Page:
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Answers from vets about your dog:

The Flat-Coated Retriever

Posted October 29, 2013 in Dog Breeds

Background

Retrievers were bred by fisherman who needed water loving dogs to retrieve fowl after it had been shot. They were especially popular in the fisheries near Newfoundland. In fact the Newfoundland breed played an important part in retriever bloodlines along with setters, sheepdogs, and water spaniels. Flat-Coated Retrievers, which weren't always called that, were popular show dogs soon after they were introduced. But their coats were not always flat; Sewallis E. Shirley, founder of Britain’s Kennel Club, was largely responsible for the appearance they have today. It was thought that a flat coat might be more water repellent.

Flat-Coated Retrievers were recognized by the American Kennel Club in 1915 but their popularity didn’t last much beyond that.  They were eclipsed by both Golden Retrievers and Labradors. By the end of World War II Flat-Coated Retrievers were facing extinction. Breed loyalist managed to save them and today the breed enjoys a modest popularity. 

Sizing up

  • Weight: 60 to 70 lbs.
  • Height: 22 to 24.5 inches
  • Coat: Straight, medium length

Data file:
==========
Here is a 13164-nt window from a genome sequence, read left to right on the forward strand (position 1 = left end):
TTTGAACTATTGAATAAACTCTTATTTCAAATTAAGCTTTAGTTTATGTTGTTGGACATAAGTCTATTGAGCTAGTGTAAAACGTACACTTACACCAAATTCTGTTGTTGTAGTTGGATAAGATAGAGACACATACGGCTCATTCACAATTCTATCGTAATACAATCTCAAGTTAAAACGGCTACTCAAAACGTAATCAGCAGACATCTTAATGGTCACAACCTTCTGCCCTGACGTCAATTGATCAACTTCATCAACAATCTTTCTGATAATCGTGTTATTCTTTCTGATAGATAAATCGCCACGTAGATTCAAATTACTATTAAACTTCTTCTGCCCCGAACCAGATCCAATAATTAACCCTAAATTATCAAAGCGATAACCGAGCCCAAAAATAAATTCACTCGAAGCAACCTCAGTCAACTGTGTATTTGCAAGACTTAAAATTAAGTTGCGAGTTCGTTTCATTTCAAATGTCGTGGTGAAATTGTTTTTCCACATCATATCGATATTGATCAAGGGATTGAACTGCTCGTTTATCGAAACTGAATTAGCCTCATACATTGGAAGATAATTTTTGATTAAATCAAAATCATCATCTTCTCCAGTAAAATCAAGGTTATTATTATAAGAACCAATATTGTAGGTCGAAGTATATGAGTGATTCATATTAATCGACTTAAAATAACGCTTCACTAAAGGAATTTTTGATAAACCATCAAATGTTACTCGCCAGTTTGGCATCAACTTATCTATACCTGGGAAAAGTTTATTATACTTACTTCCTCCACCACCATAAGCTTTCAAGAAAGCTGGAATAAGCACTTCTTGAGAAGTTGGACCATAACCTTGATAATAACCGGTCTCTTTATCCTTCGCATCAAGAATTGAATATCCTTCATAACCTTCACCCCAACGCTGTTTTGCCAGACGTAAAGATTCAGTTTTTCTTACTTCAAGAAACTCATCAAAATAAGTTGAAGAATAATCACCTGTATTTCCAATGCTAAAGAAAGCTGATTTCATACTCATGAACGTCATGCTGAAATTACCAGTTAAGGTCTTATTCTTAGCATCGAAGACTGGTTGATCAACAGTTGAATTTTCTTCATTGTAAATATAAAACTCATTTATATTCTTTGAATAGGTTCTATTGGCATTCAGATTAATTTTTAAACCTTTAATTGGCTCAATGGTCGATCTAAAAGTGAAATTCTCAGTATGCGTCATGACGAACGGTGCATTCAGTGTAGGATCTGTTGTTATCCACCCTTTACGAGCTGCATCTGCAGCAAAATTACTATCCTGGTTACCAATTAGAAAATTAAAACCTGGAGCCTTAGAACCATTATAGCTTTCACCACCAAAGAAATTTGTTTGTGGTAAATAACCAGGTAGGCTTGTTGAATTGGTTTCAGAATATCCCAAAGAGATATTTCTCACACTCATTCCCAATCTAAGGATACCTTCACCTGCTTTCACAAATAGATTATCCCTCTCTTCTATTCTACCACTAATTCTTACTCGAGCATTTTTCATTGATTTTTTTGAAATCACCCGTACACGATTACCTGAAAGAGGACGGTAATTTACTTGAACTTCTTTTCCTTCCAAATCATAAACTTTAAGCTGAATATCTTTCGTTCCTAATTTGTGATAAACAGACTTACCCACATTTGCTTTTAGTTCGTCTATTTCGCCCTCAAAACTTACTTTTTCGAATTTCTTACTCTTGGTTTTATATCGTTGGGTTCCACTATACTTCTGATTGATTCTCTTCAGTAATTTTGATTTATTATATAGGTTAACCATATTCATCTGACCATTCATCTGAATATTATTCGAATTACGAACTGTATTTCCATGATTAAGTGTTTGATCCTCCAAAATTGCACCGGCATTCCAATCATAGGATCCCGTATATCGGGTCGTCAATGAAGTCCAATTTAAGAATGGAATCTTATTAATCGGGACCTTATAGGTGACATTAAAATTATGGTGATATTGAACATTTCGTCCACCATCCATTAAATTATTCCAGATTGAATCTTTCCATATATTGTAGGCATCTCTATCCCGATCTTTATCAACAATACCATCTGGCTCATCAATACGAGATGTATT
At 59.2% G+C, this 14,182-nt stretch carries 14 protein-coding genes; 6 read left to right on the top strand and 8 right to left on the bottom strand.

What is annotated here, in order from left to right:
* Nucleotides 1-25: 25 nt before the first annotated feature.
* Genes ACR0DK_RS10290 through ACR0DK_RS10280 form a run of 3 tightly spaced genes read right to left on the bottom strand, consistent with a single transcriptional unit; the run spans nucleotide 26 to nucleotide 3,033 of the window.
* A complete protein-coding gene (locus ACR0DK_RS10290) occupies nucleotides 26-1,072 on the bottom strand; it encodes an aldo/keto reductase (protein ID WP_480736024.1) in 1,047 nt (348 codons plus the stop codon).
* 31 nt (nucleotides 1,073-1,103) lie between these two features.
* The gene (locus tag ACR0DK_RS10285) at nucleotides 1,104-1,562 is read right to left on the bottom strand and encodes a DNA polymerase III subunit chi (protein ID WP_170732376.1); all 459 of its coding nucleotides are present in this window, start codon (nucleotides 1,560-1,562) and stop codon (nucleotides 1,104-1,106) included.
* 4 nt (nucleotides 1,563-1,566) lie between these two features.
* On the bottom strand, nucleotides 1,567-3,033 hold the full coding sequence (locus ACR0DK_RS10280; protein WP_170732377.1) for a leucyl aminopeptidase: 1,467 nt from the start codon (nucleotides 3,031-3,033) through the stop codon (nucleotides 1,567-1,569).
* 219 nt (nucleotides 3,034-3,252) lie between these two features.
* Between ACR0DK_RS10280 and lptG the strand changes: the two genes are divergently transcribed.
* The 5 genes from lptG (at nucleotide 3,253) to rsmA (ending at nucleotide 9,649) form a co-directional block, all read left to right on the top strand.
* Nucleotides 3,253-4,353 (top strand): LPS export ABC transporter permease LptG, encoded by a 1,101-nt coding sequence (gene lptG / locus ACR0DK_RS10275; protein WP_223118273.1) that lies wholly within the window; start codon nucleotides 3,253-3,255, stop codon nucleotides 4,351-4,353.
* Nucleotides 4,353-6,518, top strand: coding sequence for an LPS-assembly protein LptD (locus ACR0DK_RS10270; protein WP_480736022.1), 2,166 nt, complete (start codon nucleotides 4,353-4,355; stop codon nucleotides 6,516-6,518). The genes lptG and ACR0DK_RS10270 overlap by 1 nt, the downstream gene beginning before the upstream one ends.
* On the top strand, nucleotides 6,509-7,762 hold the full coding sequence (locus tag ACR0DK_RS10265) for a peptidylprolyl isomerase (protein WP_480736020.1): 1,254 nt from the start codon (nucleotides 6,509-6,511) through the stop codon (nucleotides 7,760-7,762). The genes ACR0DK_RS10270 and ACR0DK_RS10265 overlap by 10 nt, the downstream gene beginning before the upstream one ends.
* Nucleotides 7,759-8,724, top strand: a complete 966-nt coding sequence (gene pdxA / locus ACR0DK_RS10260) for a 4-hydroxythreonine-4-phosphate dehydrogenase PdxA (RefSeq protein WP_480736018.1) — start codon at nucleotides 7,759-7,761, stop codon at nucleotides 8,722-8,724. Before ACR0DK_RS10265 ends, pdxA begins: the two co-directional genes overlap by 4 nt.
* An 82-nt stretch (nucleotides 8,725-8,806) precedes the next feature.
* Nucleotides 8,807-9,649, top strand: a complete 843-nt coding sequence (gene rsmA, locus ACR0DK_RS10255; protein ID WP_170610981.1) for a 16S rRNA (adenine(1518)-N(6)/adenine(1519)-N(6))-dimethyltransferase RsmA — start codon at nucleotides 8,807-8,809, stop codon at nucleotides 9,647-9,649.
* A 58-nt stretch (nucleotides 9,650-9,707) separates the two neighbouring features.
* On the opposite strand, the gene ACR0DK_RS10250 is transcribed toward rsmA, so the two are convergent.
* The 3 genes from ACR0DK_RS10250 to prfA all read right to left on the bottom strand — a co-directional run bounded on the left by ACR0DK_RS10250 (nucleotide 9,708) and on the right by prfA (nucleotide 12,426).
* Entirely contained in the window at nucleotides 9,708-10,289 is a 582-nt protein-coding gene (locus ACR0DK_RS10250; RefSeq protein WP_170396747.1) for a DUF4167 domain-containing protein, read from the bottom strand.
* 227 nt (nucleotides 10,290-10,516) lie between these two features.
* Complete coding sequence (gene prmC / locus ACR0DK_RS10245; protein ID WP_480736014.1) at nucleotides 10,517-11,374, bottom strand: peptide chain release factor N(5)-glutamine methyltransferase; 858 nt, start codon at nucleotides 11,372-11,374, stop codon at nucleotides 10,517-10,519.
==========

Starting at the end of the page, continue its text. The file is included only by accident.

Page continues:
• Color: Solid black, liver-colored.
  • Life expectancy: 10 to 13 years

What’s the Flat-Coated retriever like?

The Flat-Coated is the most energetic of the retrievers. What that means for you is that she needs plenty of exercise every single day of the week. Rain or shine the Flat-coated wants to run, jump, chase, fetch, play, and dig. You won’t be able to get away with only bringing her outside to go to the bathroom. She also doesn’t like to be left alone and if you’re not with her she won’t have any fun at all. When you’re spending time outside you should know that the Flat-Coated will chase after birds, squirrels and other small animals. She’ll also be very interested in meeting new people who happen to be walking by. 

The Flat-Coated retriever is definitely a food dog, which you can use to your advantage during training, e.g., hide a treat underneath one of three boxes and let her sniff it out. The Flat-Coated will take to training well.

Indoors the Flat-Coated Retriever should be well behaved, assuming she’s had enough exercise. She’s friendly with kids but could easily overwhelm younger children. She’ll want to be in contact with her people: ideally curled up at your feet or next to you on the couch. She might bark at intruders but won’t show them any aggression. 

The Flat Coated is always happy when

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Tori has more than 2 years of experience in the pet health industry and is junior editor of IDEXX’s Pet Health Network team.